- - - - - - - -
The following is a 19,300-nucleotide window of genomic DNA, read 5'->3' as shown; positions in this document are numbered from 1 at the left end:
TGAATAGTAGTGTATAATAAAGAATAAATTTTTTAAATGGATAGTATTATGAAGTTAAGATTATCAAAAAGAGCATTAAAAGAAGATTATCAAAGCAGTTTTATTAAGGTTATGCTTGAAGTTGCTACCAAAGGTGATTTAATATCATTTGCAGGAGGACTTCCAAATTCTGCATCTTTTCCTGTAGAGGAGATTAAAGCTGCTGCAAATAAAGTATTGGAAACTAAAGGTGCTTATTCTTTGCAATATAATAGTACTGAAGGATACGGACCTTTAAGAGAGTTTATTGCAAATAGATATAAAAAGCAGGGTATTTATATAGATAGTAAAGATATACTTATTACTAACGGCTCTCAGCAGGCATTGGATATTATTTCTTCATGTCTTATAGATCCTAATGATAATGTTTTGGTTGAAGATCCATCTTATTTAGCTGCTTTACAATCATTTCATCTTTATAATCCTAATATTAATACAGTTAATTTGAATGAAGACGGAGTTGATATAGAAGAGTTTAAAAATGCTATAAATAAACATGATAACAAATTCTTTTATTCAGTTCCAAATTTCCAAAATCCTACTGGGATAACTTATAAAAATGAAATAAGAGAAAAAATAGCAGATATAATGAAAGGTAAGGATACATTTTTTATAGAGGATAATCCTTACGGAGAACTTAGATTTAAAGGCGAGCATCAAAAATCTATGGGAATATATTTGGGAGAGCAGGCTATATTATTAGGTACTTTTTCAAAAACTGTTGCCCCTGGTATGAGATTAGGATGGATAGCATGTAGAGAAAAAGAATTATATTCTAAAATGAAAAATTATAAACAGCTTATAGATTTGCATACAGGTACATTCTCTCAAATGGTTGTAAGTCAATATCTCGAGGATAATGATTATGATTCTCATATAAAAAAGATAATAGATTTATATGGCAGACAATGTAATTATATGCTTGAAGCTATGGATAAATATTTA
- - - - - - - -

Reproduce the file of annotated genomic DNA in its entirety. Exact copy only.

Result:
The following is a 19,300-nucleotide window of genomic DNA, read 5'->3' as shown; positions in this document are numbered from 1 at the left end:
TGAATAGTAGTGTATAATAAAGAATAAATTTTTTAAATGGATAGTATTATGAAGTTAAGATTATCAAAAAGAGCATTAAAAGAAGATTATCAAAGCAGTTTTATTAAGGTTATGCTTGAAGTTGCTACCAAAGGTGATTTAATATCATTTGCAGGAGGACTTCCAAATTCTGCATCTTTTCCTGTAGAGGAGATTAAAGCTGCTGCAAATAAAGTATTGGAAACTAAAGGTGCTTATTCTTTGCAATATAATAGTACTGAAGGATACGGACCTTTAAGAGAGTTTATTGCAAATAGATATAAAAAGCAGGGTATTTATATAGATAGTAAAGATATACTTATTACTAACGGCTCTCAGCAGGCATTGGATATTATTTCTTCATGTCTTATAGATCCTAATGATAATGTTTTGGTTGAAGATCCATCTTATTTAGCTGCTTTACAATCATTTCATCTTTATAATCCTAATATTAATACAGTTAATTTGAATGAAGACGGAGTTGATATAGAAGAGTTTAAAAATGCTATAAATAAACATGATAACAAATTCTTTTATTCAGTTCCAAATTTCCAAAATCCTACTGGGATAACTTATAAAAATGAAATAAGAGAAAAAATAGCAGATATAATGAAAGGTAAGGATACATTTTTTATAGAGGATAATCCTTACGGAGAACTTAGATTTAAAGGCGAGCATCAAAAATCTATGGGAATATATTTGGGAGAGCAGGCTATATTATTAGGTACTTTTTCAAAAACTGTTGCCCCTGGTATGAGATTAGGATGGATAGCATGTAGAGAAAAAGAATTATATTCTAAAATGAAAAATTATAAACAGCTTATAGATTTGCATACAGGTACATTCTCTCAAATGGTTGTAAGTCAATATCTCGAGGATAATGATTATGATTCTCATATAAAAAAGATAATAGATTTATATGGCAGACAATGTAATTATATGCTTGAAGCTATGGATAAATATTTA